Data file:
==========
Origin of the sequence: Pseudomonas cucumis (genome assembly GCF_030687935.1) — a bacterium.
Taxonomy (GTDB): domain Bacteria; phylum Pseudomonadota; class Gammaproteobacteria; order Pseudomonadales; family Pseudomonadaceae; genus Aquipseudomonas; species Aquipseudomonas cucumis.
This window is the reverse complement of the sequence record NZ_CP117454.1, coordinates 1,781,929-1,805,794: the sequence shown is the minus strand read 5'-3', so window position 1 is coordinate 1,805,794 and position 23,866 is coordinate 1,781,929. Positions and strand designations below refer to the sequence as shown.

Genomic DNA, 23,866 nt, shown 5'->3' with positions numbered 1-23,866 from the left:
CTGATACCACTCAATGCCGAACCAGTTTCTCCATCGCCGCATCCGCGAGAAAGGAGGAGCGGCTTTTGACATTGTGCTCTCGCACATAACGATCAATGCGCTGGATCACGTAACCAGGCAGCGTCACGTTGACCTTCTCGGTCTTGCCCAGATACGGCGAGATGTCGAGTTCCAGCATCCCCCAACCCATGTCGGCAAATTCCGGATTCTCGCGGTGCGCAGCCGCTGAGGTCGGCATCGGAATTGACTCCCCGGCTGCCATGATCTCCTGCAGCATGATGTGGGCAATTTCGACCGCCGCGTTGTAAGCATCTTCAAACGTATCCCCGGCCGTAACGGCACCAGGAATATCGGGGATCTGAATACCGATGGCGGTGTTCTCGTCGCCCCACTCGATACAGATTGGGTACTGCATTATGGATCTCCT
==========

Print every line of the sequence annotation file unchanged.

Origin of the sequence: Pseudomonas cucumis (genome assembly GCF_030687935.1) — a bacterium.
Taxonomy (GTDB): domain Bacteria; phylum Pseudomonadota; class Gammaproteobacteria; order Pseudomonadales; family Pseudomonadaceae; genus Aquipseudomonas; species Aquipseudomonas cucumis.
This window is the reverse complement of the sequence record NZ_CP117454.1, coordinates 1,781,929-1,805,794: the sequence shown is the minus strand read 5'-3', so window position 1 is coordinate 1,805,794 and position 23,866 is coordinate 1,781,929. Positions and strand designations below refer to the sequence as shown.

Genomic DNA, 23,866 nt, shown 5'->3' with positions numbered 1-23,866 from the left:
CTGATACCACTCAATGCCGAACCAGTTTCTCCATCGCCGCATCCGCGAGAAAGGAGGAGCGGCTTTTGACATTGTGCTCTCGCACATAACGATCAATGCGCTGGATCACGTAACCAGGCAGCGTCACGTTGACCTTCTCGGTCTTGCCCAGATACGGCGAGATGTCGAGTTCCAGCATCCCCCAACCCATGTCGGCAAATTCCGGATTCTCGCGGTGCGCAGCCGCTGAGGTCGGCATCGGAATTGACTCCCCGGCTGCCATGATCTCCTGCAGCATGATGTGGGCAATTTCGACCGCCGCGTTGTAAGCATCTTCAAACGTATCCCCGGCCGTAACGGCACCAGGAATATCGGGGATCTGAATACCGATGGCGGTGTTCTCGTCGCCCCACTCGATACAGATTGGGTACTGCATTATGGATCTCCT